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Face of Defense: Marine Draws Inspiration From Aiding in Boy's Rescue

By Marine Corps Lance Cpl. Andy Martinez 3rd Marine Expeditionary Force

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CAMP FOSTER, Japan, Aug. 25, 2017 — Cries of a desperate mother and the sight of a child's limp body on the beach alarmed Marine Corps Capt. Justin Griffis, who was spending a normal day snorkeling with his family at Maeda Flats in Okinawa, Japan, July 23.

Marine Corps Capt. Justin Griffis, a current operations and training officer with Marine Air Control Group 18, 1st Marine Aircraft Wing, assisted in the rescue of a 7-year old Japanese boy who almost drowned at Maeda Flats, Okinawa, Japan, July 23, 2017. Marine Corps photo by Sgt. Laura Gauna
Marine Corps Capt. Justin Griffis, a current operations and training officer with Marine Air Control Group 18, 1st Marine Aircraft Wing, assisted in the rescue of a 7-year old Japanese boy who almost drowned at Maeda Flats, Okinawa, Japan, July 23, 2017. Marine Corps photo by Sgt. Laura Gauna
Marine Corps Capt. Justin Griffis, a current operations and training officer with Marine Air Control Group 18, 1st Marine Aircraft Wing, assisted in the rescue of a 7-year old Japanese boy who almost drowned at Maeda Flats, Okinawa, Japan, July 23, 2017. Marine Corps photo by Sgt. Laura Gauna Marine aids in rescue of 7-year old Japanese boy, inspired to make a difference
Marine Corps Capt. Justin Griffis, a current operations and training officer with Marine Air Control Group 18, 1st Marine Aircraft Wing, assisted in the rescue of a 7-year old Japanese boy who almost drowned at Maeda Flats, Okinawa, Japan, July 23, 2017. Marine Corps photo by Sgt. Laura Gauna

Griffis shoved through the mass of people who had gathered and was immediately drawn to the lifeless body of a 7-year old Japanese boy.

"My first thoughts were, 'They need help. How can I help?'" said Griffis, a current operations and training officer with Marine Air Control Group 18, 1st Marine Aircraft Wing. "There was a moment where I thought, 'Oh my God, what do I do?' but that thought went away the moment it arrived. That's when my training kicked in."

Griffis, like most Marines, took a CPR class and knew what had to be done. However, after his initial shock wore off, Griffis said, he noticed a woman already administering CPR to the boy.

Rachel Gruber, an emergency room nurse with U.S. Naval Hospital Okinawa here, was administering chest compressions in accordance with CPR procedures. Several other service members also were present, trying to assist the boy in any way they could.

Without hesitation, Griffis began to give mouth-to-mouth resuscitation to the boy.

"Every time I gave emergency breathing, I was getting water, vomit and blood back," said Griffis, a native of Arvada, Colorado. "It's not pretty, it's scary, it's disgusting, and it's horrifying. For a minute I couldn't help to think, 'What if this was my daughter here? What if my daughter was in his position and needed help?"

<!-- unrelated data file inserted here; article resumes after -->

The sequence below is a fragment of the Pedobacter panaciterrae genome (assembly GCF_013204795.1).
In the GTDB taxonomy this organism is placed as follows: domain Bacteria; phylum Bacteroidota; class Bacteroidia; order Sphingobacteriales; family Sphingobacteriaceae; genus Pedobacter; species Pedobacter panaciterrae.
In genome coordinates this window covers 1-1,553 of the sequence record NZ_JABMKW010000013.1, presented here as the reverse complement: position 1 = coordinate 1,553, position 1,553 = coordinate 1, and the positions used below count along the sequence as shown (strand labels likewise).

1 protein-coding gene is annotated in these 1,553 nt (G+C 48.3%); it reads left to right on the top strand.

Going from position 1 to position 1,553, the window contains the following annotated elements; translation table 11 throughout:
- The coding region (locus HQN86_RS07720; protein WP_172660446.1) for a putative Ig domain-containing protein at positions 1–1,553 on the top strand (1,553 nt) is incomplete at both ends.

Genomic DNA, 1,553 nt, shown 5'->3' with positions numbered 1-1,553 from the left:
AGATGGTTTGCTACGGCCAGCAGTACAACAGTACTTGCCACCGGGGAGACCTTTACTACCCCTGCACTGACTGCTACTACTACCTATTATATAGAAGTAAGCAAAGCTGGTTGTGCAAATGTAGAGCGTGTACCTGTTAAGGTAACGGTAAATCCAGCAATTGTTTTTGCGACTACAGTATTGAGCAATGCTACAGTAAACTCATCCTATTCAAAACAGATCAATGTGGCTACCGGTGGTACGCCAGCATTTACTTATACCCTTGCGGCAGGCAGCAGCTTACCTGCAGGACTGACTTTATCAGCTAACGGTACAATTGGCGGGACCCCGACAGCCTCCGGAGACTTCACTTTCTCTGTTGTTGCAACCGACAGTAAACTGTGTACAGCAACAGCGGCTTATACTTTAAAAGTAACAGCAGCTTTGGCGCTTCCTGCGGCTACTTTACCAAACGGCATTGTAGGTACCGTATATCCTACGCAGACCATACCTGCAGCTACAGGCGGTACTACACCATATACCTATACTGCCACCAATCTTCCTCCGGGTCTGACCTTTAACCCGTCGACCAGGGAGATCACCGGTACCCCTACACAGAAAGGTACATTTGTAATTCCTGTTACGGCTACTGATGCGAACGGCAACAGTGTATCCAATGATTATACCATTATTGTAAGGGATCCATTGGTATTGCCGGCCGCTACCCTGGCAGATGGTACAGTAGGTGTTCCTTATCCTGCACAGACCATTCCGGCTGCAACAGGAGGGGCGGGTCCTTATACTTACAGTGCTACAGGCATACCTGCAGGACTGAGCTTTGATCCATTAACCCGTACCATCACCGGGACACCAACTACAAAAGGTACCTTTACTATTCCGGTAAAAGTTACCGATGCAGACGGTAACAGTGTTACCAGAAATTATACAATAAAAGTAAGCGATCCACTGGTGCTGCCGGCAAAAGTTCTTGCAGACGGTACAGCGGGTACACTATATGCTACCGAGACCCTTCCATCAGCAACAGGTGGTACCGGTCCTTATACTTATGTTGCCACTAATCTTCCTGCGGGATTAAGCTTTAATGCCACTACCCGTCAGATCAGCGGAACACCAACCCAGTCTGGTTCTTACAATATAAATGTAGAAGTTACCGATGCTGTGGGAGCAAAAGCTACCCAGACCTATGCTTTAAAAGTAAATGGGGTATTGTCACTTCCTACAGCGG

Safe Transport

The boy desperately needed to get to a hospital, so when Gruber and Griffis noticed a man holding a boogie board, they sprang into action as Griffis' wife, Jen, raced toward him.

Using the board as a makeshift stretcher, Griffis, Gruber and Marine Corps Sgt. Bradley Best transported the boy swiftly and carefully away from the beach. Best is a ground training noncommissioned officer in charge with Headquarters and Headquarters Squadron, Marine Corps Air Station Futenma.

With no response from the boy, Gruber yelled for someone to get an automated external defibrillator. Marine Corps Gunnery Sgt. Jonathan Fassnacht and his wife, Octa, immediately took off in search of one. Moments later, they ran into the surf medics, who were already on their way with the machine. The team struggled to dry the boy's wet body to attach the defibrillator and send an electric shock to his heart.

After several attempts at doing so, they loaded him onto the ambulance that had just arrived. The emergency medical technicians raced to the nearest hospital, leaving Griffis and the others in stunned silence. After EMTs picked up the boy, he was immediately taken to a nearby hospital, and later was transferred to a hospital in mainland Japan, where his family resides.

Realization

Griffis said he snapped back to reality when he caught sight of his family.

"My wife and two kids were trucking up the hill with all of the stuff we brought to the beach," he said. "It got real to me at that point; this could have easily been one of them if I kept my eyes off of them."

Griffis said the harrowing incident drove him to take action and inspired him. He got with Red Cross and his unit's family readiness officer to develop a CPR class not only for service members, but also for their spouses.

"You never know when you're going to be the one who needs help," Griffis said. "Sometimes, you need to lend a helping hand to someone else, so have the knowledge. Have the skill set. Going through the training myself prepared me to act, but I still need a refresh to know the latest and greatest."
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